Salvia pachyphylla in California

ccroulet(z9 CA Sunset 18)July 24, 2008

Today (23 Jul 2008) we found a spectactular display of Salvia pachyphylla in the Santa Rosa Mtns., Riverside Co., Calif. The photos don't do them justice, since the photos don't show the deep, luminous purple of the flowers. We found this plant to be abundant in the high elevations of this range. The highest peaks of the Santa Rosa Mtns. are Toro Pk., 8716 ft., and Santa Rosa Pk., 8070 ft. A special pleasure was the numerous Selasphorus hummingbirds (most of them probably Rufous, though a few Allen's are possible) that were zipping and squealing as they contested possession of the flowers.

This photo at 33.53393 N, 116.47828 W, 7098 ft. elev. +- 49 ft.

Same location as preceding:

The following two photos are at 33.53601 N, 116.47414 W, 7187 ft. elev. +- 23 ft.

This photo taken along Hwy 38, between South Fork and Heart Bar campgrounds, San Bernardino Mtns., San Bernardino Co., Calif. 24 May 2008. 34.18582 N, 116.75532 W, 8284 ft. elev. +- 36 ft. The plants at this location were not in flower then, but they probably are now.

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dicot

Pure stands of sage in the wild are quite remarkable when you come upon them. One of these days I'll get some rose sage growing in my yard.

    Bookmark   July 24, 2008 at 7:08PM
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ccroulet(z9 CA Sunset 18)

I tried twice and failed to grow cuttings from the San Bernardino Mtns. populations.

I have to make a correction: location of the photo of the leaves is near Onyx Summit, San Bernardino Mtns. GPS coordinates are 34.18582 N, 116.71532 W. I took photos of S. pachyphylla more than one place that day and got confused over which plant was in the photo.

    Bookmark   July 24, 2008 at 9:04PM
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wardda

I have a single plant in its second year in a xeric spot here in New Jersey. It is great see what they can do in a proper climate because I suspect mine will never bloom.

    Bookmark   July 25, 2008 at 8:06AM
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lorna-organic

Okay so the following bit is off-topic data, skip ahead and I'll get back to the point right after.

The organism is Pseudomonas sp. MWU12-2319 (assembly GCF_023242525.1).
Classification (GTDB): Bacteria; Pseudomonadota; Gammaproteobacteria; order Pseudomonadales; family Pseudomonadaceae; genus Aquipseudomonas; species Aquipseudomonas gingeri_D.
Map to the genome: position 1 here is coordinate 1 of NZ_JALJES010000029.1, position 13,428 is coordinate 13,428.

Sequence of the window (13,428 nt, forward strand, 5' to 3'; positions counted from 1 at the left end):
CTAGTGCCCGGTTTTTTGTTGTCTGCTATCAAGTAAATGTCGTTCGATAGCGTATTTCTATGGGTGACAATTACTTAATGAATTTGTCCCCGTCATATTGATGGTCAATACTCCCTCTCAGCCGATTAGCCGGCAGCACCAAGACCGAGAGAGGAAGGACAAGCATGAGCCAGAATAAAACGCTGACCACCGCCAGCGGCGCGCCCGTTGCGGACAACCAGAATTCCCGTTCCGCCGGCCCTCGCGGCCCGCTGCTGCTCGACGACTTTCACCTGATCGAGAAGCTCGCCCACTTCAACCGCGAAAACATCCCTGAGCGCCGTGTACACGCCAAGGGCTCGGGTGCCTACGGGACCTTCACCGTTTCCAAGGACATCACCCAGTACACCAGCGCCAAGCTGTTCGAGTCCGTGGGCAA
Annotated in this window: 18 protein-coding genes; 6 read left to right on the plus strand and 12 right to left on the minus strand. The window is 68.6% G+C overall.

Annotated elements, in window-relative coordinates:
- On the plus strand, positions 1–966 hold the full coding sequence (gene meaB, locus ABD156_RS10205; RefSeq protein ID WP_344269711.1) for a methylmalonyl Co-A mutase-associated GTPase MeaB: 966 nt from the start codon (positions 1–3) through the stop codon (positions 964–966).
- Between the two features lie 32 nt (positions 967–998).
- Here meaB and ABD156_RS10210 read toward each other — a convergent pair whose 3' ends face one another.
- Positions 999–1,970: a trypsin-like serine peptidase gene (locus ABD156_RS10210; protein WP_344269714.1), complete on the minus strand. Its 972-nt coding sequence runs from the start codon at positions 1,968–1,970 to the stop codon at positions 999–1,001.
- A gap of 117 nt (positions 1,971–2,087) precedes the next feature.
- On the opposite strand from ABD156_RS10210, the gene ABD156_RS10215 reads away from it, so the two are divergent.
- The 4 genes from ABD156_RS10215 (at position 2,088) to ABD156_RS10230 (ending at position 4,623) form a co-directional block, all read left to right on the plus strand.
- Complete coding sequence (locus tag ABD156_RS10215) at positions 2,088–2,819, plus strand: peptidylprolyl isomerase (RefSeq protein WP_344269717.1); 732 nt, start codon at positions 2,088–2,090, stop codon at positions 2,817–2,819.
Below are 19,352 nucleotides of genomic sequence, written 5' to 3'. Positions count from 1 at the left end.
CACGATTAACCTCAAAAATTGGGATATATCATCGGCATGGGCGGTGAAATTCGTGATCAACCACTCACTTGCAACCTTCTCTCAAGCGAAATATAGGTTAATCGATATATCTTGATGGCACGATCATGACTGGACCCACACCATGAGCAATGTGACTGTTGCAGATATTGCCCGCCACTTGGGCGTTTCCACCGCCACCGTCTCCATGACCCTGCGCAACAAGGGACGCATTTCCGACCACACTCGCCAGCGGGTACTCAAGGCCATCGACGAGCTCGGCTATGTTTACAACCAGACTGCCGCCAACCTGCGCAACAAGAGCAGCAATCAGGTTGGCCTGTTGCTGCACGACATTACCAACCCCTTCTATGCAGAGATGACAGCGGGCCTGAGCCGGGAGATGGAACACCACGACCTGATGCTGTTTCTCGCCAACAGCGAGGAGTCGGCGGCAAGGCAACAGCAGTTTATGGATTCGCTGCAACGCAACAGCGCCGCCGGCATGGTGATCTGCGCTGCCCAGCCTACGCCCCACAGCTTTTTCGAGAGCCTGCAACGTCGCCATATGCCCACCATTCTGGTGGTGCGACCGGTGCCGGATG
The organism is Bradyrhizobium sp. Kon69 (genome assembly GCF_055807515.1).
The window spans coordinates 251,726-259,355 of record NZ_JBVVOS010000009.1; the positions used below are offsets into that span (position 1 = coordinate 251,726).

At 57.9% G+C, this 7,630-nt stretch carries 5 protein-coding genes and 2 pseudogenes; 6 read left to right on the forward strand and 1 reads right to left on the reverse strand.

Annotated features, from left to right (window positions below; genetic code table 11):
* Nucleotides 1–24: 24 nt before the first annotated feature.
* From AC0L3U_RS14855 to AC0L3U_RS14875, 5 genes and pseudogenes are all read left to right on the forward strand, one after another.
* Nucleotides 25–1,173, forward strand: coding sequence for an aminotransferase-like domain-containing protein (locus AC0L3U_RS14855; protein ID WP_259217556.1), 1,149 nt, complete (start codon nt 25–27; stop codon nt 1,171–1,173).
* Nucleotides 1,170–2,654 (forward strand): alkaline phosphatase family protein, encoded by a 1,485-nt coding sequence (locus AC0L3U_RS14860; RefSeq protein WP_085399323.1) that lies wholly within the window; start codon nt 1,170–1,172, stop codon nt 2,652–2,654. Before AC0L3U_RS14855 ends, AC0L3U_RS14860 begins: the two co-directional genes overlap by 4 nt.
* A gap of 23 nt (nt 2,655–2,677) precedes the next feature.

I enjoyed your photos. Thank you for sharing them.

Lorna

    Bookmark   July 25, 2008 at 9:38AM
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ccroulet(z9 CA Sunset 18)

wardda: I'd think humidity and hot summer nights would be your main hazard. At 7000 ft and above in the Santa Rosa Mtns., these plants see significant, though occasional, winter snow and days that remain below freezing. Precip is mostly in the winter and spring, with occasional summer thunderstorms. There are no nearby weather stations, but I suspect that annual precip averages below 25", probably less than 20". When it's not raining, this place is very dry. Summer nights should drop into the 40s and below, with large daily variation. These plants get lots and lots of sun in all seasons. It was in the 70s and absolutely perfect when I took those photos. North, east and south of the Santa Rosa Mtns. is desert.

    Bookmark   July 25, 2008 at 10:49AM
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wardda

That is what Richard said in another discussion of the sage. The photo clearly indicates the plants are situated at the lower edge of the conifer zone.

    Bookmark   July 25, 2008 at 11:49AM
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ccroulet(z9 CA Sunset 18)

Good observations, wardda. The first and second photos are less than 1 mile apart, and the change of elevation is small, but the first photo is in the upper reaches of chaparral (with a few pines mixed in) on a south and westerly exposure, and the other is in coniferous forest on a north-facing slope, which automatically tends to cooler-type vegetation. The pines are Jeffrey pine, Pinus jeffreyi, which is common in mountains from southern Oregon into Baja California. The prominent tree in the left-middle foreground is incense-cedar, Libocedrus decurrens, another Oregon to Baja Calif. tree. I've been told by a botanist that there are a few limber pines, Pinus flexilis, on the summit of Toro Pk. Further east along the road from the photo locations, S. pachyphylla is common in clearings in the forest.

    Bookmark   July 25, 2008 at 12:09PM
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